In the period following the First World War the 'Joint' aided the Jews of I. In 1924 the 'Joint' founded a Jewish cooperative bank that loaned, at low interest rates to merchants and craftsmen, sums of 150-200 zloty. In 1927 they helped to establish a Kupat Gmelut Chassidim (Provident Fund), which on its establishment numbered 250 members - the membership grew steadily. The most active organizations within the I Jewish community, the merchants' union and the craftsmen's union, founded their own charity fund. Such associations as the Guest-House and Hospice for the Poor reorganized and expanded their activities. All the charities received financial support from America, where an association of ex-Izbica citizens had been active since 1917. Towards winter the community supplied firewood and clothing for the poorest members of the congregation. Following the outbreak of disease in I in 1926, a branch of TA”Z, the Polish Jewish Health Organization, took on responsibility for the medical treatment of the children.

In the period between the two world wars there was a wide range of political party and youth movement activities. The longest serving Zionist party in I, Hamizrachi, began its activities during the First World War, though the branch only began to expand and develop after 1925. Together with Mizrachi, branches of the General Zionists, Poalei Zion and the Revisionists were set up in quick succession. Before the elections to the Zionist Congress, active Zionists from all the different branches sold some 250 shekels (voting rights). In 1927 the youth movements Hashomer Hatsair, Hechalutz, Beitar, and Young Mizrachi were established in I. They were engaged mainly in cultural and educational activities, such as Hebrew lessons, topical subjects, and such themes as the Land of Israel, Zionism, and so on. Some movements set up kibbutz training farms.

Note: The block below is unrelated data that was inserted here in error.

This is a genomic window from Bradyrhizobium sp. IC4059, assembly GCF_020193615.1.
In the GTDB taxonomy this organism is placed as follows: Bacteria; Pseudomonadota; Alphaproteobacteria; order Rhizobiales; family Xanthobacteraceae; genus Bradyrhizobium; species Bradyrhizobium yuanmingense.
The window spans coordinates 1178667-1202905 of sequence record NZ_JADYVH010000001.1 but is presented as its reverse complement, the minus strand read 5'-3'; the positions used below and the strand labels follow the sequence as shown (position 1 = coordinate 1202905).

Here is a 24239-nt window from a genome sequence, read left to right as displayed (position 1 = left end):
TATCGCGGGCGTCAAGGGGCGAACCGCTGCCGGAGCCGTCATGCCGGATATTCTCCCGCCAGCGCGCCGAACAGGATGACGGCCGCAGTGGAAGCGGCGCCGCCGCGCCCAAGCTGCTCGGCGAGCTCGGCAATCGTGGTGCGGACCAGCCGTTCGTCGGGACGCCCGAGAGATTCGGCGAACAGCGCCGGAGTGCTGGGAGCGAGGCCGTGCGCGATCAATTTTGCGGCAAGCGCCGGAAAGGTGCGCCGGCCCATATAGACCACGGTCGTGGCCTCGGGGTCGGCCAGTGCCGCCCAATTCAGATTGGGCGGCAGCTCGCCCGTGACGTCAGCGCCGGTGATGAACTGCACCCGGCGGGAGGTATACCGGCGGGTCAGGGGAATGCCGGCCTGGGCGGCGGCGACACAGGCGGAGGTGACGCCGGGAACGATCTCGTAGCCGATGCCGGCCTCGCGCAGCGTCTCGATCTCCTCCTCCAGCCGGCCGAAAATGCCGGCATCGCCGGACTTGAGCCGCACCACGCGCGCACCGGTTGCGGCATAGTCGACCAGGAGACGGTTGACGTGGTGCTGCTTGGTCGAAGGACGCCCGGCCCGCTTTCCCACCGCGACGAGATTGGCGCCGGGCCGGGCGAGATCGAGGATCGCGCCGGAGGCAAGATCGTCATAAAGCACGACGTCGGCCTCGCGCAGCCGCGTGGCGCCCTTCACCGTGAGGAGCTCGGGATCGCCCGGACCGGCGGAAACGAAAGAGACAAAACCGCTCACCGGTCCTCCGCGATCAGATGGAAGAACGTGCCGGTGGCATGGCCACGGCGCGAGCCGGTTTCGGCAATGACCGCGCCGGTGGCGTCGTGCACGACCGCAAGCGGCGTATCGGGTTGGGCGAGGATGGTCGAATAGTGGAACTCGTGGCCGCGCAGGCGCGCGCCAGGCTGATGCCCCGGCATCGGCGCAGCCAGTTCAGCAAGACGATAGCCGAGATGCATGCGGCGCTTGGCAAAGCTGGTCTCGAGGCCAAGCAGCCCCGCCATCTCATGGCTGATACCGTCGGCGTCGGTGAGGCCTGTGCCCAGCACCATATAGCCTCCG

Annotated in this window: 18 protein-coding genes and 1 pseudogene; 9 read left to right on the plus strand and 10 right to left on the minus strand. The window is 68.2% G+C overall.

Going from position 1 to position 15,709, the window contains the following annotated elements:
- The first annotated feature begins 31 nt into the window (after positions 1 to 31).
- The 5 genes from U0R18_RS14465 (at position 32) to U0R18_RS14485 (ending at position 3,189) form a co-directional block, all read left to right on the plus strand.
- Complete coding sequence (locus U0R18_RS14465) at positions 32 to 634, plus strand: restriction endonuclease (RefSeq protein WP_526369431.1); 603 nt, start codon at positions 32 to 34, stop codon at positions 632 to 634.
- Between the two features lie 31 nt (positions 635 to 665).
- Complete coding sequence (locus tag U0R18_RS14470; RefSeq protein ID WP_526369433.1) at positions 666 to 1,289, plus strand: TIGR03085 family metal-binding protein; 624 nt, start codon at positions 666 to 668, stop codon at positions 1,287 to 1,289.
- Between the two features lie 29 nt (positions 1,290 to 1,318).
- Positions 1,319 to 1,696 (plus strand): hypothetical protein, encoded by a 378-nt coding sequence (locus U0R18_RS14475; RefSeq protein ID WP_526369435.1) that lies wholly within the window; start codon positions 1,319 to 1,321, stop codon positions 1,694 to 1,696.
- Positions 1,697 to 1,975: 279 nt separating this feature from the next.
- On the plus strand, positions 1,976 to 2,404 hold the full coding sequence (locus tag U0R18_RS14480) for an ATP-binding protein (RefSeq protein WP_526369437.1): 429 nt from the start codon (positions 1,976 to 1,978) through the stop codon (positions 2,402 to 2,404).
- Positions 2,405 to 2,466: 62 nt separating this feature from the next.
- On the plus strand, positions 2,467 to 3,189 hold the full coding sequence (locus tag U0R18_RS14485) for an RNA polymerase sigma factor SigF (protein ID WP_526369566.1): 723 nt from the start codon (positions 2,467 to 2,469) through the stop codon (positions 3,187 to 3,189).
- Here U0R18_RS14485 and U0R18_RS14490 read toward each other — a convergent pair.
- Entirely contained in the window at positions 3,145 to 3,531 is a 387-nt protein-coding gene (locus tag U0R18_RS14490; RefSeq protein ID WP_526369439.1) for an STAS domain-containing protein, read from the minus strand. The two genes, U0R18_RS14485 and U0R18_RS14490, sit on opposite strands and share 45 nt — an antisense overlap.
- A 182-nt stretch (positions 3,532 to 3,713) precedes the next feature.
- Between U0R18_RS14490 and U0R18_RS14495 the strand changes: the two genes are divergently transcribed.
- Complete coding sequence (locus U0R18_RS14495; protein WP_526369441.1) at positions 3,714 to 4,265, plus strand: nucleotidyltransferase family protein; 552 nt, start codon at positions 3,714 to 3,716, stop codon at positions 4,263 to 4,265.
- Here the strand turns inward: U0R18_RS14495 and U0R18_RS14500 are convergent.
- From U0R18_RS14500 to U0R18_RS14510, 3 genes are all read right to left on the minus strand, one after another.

In 1921 a branch of Agudat Yisrael (anti Zionist) was also founded in I and some 200 heads of families, mainly from Chassidei Gur, were concentrated within the movement. In 1925 a branch of Young Hassidei Gur was set up nearby, and in 1929 Agudat Yisrael established a girls' school, part of the Beth Yaakov chain of schools, where 150 pupils studied.

The Bund also renewed its activities in I at this time, and these reached their peak in the late 30's. The Bund operated within the trade unions, and in Yiddish cultural activities.

Most of the children of the community studied at a Talmud Torah. In 1925, a society, Tarbut (Culture), was founded in I, its aim being to open a Hebrew school. In the end Tarbut did not achieve this, but the authorities realized the need for a Jewish school, and in 1931 a government elementary school was opened for Jewish children. Most of the pupils were girls, as the boys continued to attend the traditional cheder. At that time there were in I a few privately run cheders.

In 1920, Rabbi Izrael Issar Simcha Lando, one of the most prominent rabbis in Poland, served the community. He perished in the Holocaust. During this time a new Chassidim court was established in the town headed by Rabbi Tsvi Rabinowicz, a descendant of the dynasty of 'the Holy Jew from Przysucha'.

Between the years 1922-1928 a religious journal was published, 'Ohel Moed', under the editorship of Pinchas Eliyahu Herbst.

In the elections to the congregation's committee in 1931, the Zionists won the majority vote and 5 of their members were elected; Agudat Yisrael received only 3 seats on the committee. Jews were also active in the local town council; on the whole, about half of the council members were Jews.

In I, as in the rest of the Polish Jewish communities, the 30s were marked by manifestations of anti-Semitism that escalated into violence. Cases of rabble rousing and Jews beaten up by the mob were daily occurrences.